One of the problems with gentrification is that the people that originally make an area more desirable (artists) donâ€™t gain and the people that gain (yuppies), often make it less desirable. The reason for this is that creatives rent and canâ€™t buy, and yuppies buy but donâ€™t create.
But imagine a property fund that was based on a simple rule – follow the artists, it would make a fortune. It should be possible then to fund the arts through some mechanism that capitalizes on this.
An arts fund that created artists mortgages with the expectation that they increase the value of properties without normally benefiting (as happened in Shoreditch) could really help mitigate this kind of change, without any external subsidy. It could be run as a non-profit – but would make a healthy one which is fed back into urban regeneration.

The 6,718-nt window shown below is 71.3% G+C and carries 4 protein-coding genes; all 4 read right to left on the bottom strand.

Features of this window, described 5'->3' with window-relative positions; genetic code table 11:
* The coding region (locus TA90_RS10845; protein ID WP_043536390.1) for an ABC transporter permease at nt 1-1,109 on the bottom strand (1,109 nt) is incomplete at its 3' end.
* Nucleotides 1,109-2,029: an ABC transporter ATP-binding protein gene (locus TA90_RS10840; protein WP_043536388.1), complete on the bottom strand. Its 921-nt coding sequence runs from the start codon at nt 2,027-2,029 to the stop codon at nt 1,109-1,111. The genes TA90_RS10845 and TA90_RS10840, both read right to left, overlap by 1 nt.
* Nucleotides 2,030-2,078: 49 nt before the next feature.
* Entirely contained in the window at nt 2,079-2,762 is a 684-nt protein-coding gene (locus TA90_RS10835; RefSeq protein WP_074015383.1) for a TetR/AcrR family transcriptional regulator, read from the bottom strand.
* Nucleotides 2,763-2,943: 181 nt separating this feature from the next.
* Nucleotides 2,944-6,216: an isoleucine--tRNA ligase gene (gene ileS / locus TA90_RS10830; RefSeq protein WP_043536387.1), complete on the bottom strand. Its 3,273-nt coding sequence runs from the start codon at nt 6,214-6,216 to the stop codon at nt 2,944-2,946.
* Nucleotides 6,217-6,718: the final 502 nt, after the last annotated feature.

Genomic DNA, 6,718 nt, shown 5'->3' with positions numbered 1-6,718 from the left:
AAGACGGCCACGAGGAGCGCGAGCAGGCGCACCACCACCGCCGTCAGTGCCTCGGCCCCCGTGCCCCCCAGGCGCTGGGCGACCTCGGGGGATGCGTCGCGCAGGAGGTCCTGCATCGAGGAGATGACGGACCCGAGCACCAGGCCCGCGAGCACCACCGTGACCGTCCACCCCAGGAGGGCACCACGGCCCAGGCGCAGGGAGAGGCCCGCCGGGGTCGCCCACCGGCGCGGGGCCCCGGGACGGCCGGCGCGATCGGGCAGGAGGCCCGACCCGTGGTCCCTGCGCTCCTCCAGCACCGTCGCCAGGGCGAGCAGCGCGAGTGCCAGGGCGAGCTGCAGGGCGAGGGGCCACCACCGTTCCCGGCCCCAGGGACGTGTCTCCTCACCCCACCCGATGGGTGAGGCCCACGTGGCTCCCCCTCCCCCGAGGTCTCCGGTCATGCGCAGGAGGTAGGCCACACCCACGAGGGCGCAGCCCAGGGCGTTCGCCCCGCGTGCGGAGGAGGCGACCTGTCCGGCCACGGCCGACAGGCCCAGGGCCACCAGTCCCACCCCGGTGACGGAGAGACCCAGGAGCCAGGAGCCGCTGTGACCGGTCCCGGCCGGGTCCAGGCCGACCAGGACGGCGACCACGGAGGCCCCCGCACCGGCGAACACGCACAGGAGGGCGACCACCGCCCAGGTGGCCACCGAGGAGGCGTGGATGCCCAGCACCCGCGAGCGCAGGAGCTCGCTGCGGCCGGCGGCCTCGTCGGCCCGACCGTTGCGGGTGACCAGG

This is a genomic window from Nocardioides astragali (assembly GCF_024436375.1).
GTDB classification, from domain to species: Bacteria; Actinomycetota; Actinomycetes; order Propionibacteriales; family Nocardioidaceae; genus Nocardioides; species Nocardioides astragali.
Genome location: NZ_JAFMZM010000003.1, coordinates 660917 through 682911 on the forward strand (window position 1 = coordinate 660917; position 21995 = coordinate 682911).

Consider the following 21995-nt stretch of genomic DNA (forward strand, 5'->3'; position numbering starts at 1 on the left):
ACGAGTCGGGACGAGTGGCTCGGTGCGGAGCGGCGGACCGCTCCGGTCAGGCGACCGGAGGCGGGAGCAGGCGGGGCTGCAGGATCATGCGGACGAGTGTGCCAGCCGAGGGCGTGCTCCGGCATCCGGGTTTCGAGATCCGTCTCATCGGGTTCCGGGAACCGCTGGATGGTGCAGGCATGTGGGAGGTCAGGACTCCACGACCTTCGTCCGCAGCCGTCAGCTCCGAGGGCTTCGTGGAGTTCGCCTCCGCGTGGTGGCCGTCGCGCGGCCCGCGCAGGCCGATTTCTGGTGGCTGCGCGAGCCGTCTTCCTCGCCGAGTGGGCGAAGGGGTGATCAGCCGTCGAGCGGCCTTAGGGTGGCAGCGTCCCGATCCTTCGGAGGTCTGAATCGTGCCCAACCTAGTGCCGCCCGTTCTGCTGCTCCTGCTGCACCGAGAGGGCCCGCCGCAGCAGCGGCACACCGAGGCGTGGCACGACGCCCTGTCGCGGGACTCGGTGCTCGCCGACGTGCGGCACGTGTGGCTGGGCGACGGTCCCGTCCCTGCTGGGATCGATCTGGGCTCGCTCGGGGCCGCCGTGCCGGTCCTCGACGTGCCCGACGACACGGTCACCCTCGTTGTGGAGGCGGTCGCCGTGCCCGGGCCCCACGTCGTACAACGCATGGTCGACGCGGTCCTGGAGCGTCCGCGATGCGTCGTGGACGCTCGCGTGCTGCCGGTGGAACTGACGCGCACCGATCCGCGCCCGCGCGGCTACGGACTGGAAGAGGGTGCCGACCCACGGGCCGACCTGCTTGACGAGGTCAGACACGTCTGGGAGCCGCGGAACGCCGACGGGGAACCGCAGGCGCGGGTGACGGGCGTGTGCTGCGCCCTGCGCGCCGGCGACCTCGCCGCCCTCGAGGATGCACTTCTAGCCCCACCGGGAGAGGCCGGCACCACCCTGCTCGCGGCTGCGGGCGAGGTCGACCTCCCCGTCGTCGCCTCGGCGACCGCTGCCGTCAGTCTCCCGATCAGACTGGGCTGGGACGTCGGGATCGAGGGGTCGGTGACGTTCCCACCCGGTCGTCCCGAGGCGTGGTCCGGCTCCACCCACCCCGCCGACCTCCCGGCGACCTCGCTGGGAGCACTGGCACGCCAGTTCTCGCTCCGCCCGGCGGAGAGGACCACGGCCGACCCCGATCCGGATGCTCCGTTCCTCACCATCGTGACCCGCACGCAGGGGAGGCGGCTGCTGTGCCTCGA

The artists wouldnâ€™t be squeezed out at the inflection point of gentrification (the subsidized mortgages would be funded by the those who decided to sell out, since the capital value increase would be higher than for ordinary mortgages, and a percentage of the profit would be taken by the arts fund). This would dampen the negative effects of change and mean that instead of artist flight and a process of gentrification which destroys the very character that started it (as has happened in NYâ€™s SOHO) you would get organic and long-term, sustainable improvement to neighborhoods.